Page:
In a city as culturally dense as New York, and in a world where the next social media fad can single-handedly launch an entire brand, finding a niche as an independent restaurateur has become increasingly difficult. That makes the story of Brooklyn entrepreneurs Jonathan Butler and Eric Demby’s foray into the New York food scene all the more remarkable. Butler and Demby have become household names for their joint ventures Brooklyn Flea, Smorgasburg, and more recently Berg’n.
Launched in 2008, Brooklyn Flea is an outdoor flea market (indoor during the colder months in Industry City) featuring a highly curated selection of artisan vendors. Operating across multiple locations in Brooklyn, the Flea has become “one of the great urban experiences in New York,” according to The New York Times. Not surprisingly, Smorgasburg, the duo’s food-centric spin-off launched in 2011, quickly became equally if not more successful than the Flea. With locations at East River State Park in Williamsburg, Prospect Park, the South Street Seaport, and Central Park SummerStage, Smorgasburg attracts thousands of visitors every week to sample hundreds of local food vendors.
But the more recent success of their latest venture, Berg’n, which opened in 2014, offers a significant departure for Butler and Demby from the large-scale, outdoor marketplace of Smorgasburg. While working on a Crown Heights office and creative space redevelopment, the business partners saw an opportunity to translate their bread and butter into a new kind of food hall through fixed architecture.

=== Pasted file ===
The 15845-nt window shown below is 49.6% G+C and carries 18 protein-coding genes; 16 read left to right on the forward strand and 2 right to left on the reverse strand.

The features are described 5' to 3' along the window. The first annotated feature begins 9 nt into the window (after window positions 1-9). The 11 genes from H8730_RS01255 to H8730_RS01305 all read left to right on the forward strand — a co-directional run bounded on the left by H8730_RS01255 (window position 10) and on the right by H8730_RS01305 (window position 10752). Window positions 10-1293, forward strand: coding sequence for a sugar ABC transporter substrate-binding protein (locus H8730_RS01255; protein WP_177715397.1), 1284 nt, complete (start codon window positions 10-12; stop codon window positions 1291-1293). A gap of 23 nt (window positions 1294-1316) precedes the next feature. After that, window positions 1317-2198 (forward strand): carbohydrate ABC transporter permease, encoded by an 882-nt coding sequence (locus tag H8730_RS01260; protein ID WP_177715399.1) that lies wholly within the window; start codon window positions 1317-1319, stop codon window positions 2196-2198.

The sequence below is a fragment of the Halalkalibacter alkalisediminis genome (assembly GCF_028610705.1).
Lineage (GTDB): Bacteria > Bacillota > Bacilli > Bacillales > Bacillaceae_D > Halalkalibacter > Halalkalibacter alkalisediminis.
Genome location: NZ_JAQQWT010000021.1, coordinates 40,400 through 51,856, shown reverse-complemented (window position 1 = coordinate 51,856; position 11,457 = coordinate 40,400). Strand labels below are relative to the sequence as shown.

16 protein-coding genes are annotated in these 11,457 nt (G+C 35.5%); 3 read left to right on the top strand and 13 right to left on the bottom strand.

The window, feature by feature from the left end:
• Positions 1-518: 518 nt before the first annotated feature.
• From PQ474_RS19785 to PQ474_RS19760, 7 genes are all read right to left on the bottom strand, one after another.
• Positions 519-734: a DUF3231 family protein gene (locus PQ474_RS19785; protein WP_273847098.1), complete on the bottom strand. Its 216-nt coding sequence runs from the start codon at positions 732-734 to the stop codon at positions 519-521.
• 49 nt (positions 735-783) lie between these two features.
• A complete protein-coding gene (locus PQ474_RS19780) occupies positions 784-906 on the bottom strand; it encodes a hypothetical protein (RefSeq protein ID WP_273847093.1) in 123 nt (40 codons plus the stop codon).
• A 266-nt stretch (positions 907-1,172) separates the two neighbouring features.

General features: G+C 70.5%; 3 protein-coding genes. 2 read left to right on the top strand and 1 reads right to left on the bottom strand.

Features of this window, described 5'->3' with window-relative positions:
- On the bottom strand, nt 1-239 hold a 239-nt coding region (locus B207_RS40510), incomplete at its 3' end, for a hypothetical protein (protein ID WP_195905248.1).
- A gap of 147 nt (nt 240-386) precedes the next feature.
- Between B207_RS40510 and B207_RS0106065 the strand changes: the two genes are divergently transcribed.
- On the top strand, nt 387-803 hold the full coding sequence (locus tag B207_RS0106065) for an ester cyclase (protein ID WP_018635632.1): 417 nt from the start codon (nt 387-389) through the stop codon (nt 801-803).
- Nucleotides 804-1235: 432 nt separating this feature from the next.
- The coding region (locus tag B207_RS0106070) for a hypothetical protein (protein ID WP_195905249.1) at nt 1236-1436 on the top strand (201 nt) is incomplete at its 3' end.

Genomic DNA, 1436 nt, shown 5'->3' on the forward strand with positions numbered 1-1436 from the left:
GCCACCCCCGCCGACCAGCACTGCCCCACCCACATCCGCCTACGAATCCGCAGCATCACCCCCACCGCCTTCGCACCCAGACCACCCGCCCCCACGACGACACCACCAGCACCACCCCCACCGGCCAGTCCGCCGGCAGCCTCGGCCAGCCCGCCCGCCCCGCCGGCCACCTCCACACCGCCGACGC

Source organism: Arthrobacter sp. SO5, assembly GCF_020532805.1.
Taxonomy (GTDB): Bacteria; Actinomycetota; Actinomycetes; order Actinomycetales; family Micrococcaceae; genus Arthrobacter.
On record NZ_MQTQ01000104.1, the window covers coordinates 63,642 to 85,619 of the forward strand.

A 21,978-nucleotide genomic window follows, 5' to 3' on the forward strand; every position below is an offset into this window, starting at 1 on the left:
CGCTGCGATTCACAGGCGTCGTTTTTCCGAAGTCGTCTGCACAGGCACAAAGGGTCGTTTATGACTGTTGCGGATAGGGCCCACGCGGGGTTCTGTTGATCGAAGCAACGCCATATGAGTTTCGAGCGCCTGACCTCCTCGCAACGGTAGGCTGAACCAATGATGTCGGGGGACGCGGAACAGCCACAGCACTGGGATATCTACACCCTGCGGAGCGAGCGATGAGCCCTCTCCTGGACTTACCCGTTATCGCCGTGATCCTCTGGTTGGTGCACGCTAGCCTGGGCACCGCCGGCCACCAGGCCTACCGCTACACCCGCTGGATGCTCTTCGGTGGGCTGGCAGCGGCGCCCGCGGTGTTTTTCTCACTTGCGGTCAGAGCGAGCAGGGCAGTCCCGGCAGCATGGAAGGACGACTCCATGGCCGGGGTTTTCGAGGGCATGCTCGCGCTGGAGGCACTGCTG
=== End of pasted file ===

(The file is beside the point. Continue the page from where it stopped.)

On a windy, rainy Wednesday evening Open House New York hosted visitors at Berg’n for a tour and talk with Lisa Green, a partner at Selldorf Architects, and Jen Watson, general manager of Berg’n. Green and Watson began in the lobby of 1000 Dean Street. The property directly abuts what became Berg’n and was the project that led to the idea for opening a new food hall. A former Studebaker showroom, 1000 Dean was designed by Selldorf Architects as flexible office space for smaller, creative companies that were in transition from co-working spaces to larger offices. Located in the heart of Crown Heights, one of the most rapidly-gentrifying parts of Brooklyn, 1000 Dean features offices ranging from 500 to 3,000 sq ft.
With an influx of creative professionals, there was a need for a place to grab a coffee, a quick lunch, or a beer after work. The team behind 1000 Dean quickly realized they could fill this need in the adjoining garage space with a food hall. A short staircase and hallway provides easy access for office tenants between Berg’n and the lobby of 1000 Dean. Building on the popularity of Smorgasburg, the Berg’n team created a 9,000 sq ft beer hall with four rotating food vendors offering a variety of cuisines in addition to a small coffee and pastry bar that is open during the day.